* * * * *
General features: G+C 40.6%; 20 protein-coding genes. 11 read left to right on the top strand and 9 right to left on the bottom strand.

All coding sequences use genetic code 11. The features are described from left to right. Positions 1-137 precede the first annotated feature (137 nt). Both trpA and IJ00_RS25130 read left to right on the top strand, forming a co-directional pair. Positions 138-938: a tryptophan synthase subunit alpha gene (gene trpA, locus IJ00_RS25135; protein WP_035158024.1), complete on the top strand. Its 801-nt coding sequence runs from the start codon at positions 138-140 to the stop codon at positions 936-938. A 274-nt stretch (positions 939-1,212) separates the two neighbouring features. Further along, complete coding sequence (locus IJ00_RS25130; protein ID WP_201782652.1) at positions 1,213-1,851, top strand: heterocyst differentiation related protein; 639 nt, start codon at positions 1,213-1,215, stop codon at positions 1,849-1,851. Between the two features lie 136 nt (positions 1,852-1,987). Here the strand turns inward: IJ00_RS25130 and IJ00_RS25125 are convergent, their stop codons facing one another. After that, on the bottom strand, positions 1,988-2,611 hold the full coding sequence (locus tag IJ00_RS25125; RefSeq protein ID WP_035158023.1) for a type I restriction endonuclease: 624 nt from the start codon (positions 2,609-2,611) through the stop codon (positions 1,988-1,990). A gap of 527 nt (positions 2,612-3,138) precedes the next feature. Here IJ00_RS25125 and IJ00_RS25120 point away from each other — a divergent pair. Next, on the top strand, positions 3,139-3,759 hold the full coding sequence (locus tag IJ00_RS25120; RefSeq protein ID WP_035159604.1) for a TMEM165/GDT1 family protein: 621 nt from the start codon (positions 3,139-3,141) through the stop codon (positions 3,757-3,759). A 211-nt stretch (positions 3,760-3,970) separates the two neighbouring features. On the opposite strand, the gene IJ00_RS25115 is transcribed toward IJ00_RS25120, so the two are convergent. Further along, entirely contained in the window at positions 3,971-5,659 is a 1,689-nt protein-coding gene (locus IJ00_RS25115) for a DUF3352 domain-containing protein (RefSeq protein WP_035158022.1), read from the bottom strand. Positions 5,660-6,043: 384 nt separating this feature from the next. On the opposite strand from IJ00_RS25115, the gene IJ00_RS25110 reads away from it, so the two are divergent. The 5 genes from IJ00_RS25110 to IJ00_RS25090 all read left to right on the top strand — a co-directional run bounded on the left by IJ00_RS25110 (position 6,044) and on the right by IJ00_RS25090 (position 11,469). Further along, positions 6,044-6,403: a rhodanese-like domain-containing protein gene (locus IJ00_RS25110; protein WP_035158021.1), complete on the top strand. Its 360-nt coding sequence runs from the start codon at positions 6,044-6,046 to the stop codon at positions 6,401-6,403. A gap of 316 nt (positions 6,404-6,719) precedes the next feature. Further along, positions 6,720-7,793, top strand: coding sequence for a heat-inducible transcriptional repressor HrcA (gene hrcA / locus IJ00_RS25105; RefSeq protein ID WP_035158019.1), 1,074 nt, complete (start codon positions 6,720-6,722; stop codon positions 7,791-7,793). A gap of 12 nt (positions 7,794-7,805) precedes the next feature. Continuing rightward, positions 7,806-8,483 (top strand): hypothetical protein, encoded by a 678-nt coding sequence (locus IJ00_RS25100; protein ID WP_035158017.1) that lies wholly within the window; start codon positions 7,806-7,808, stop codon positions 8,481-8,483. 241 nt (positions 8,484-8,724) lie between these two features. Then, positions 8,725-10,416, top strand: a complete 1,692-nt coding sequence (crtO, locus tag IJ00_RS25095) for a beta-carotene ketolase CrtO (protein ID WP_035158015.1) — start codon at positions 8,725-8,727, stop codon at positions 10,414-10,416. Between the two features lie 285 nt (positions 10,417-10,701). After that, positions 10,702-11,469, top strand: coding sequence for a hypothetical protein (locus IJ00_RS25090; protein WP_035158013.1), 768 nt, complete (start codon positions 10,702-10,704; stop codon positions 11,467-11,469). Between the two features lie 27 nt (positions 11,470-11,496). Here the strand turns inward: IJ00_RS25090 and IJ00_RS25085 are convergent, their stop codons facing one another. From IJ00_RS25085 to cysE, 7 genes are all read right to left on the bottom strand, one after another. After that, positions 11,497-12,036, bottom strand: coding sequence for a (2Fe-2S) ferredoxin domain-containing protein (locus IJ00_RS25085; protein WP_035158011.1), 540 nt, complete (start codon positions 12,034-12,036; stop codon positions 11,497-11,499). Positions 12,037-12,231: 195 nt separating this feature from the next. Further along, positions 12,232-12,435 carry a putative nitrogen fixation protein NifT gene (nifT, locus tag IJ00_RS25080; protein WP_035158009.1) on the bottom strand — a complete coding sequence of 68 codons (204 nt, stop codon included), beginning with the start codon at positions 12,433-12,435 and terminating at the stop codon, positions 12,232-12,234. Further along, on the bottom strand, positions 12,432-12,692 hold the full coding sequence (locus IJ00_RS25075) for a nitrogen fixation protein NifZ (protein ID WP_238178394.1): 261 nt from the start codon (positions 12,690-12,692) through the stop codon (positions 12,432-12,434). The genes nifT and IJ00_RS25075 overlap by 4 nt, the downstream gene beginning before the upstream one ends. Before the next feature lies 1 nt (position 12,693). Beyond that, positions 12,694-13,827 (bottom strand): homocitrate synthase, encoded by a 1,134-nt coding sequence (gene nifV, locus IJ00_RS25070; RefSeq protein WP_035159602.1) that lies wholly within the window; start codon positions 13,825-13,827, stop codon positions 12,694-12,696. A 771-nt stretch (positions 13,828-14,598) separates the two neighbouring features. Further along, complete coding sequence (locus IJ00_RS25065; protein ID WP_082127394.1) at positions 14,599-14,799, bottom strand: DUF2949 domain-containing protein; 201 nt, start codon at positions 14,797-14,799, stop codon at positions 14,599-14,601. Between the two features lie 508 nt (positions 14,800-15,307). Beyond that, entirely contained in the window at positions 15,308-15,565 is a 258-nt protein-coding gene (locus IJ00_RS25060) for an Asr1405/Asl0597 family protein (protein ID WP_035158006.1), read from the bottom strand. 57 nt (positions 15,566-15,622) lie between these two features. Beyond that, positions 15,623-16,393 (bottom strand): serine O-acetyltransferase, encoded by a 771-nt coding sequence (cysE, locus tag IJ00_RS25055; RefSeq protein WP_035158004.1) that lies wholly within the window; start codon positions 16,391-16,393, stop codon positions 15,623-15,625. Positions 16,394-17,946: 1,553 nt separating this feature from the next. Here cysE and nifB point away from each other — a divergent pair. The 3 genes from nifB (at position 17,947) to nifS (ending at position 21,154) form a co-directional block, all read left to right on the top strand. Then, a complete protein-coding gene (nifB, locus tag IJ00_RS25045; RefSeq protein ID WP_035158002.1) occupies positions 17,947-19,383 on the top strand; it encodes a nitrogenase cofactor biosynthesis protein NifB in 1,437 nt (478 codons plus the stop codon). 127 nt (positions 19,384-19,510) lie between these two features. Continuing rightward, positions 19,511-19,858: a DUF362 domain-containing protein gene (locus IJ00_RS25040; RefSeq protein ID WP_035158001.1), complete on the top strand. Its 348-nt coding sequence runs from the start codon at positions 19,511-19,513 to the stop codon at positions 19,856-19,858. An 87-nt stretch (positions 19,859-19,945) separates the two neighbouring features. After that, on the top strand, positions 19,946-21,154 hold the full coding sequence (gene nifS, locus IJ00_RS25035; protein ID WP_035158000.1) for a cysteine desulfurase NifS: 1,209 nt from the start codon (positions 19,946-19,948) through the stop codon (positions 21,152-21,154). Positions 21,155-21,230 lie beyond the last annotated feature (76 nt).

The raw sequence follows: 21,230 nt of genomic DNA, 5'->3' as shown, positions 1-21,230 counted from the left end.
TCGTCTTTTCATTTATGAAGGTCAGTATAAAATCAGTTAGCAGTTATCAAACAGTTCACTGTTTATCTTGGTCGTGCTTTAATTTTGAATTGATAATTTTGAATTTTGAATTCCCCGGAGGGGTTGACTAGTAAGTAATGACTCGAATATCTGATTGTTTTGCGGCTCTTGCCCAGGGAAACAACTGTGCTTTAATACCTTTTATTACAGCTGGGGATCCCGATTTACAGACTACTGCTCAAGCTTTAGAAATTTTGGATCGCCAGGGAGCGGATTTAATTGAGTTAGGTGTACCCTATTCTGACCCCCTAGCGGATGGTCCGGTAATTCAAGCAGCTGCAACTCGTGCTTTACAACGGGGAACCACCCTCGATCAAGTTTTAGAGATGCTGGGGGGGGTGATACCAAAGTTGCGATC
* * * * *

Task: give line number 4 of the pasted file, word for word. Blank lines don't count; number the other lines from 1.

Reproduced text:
TCGTCTTTTCATTTATGAAGGTCAGTATAAAATCAGTTAGCAGTTATCAAACAGTTCACTGTTTATCTTGGTCGTGCTTTAATTTTGAATTGATAATTTTGAATTTTGAATTCCCCGGAGGGGTTGACTAGTAAGTAATGACTCGAATATCTGATTGTTTTGCGGCTCTTGCCCAGGGAAACAACTGTGCTTTAATACCTTTTATTACAGCTGGGGATCCCGATTTACAGACTACTGCTCAAGCTTTAGAAATTTTGGATCGCCAGGGAGCGGATTTAATTGAGTTAGGTGTACCCTATTCTGACCCCCTAGCGGATGGTCCGGTAATTCAAGCAGCTGCAACTCGTGCTTTACAACGGGGAACCACCCTCGATCAAGTTTTAGAGATGCTGGGGGGGGTGATACCAAAGTTGCGATC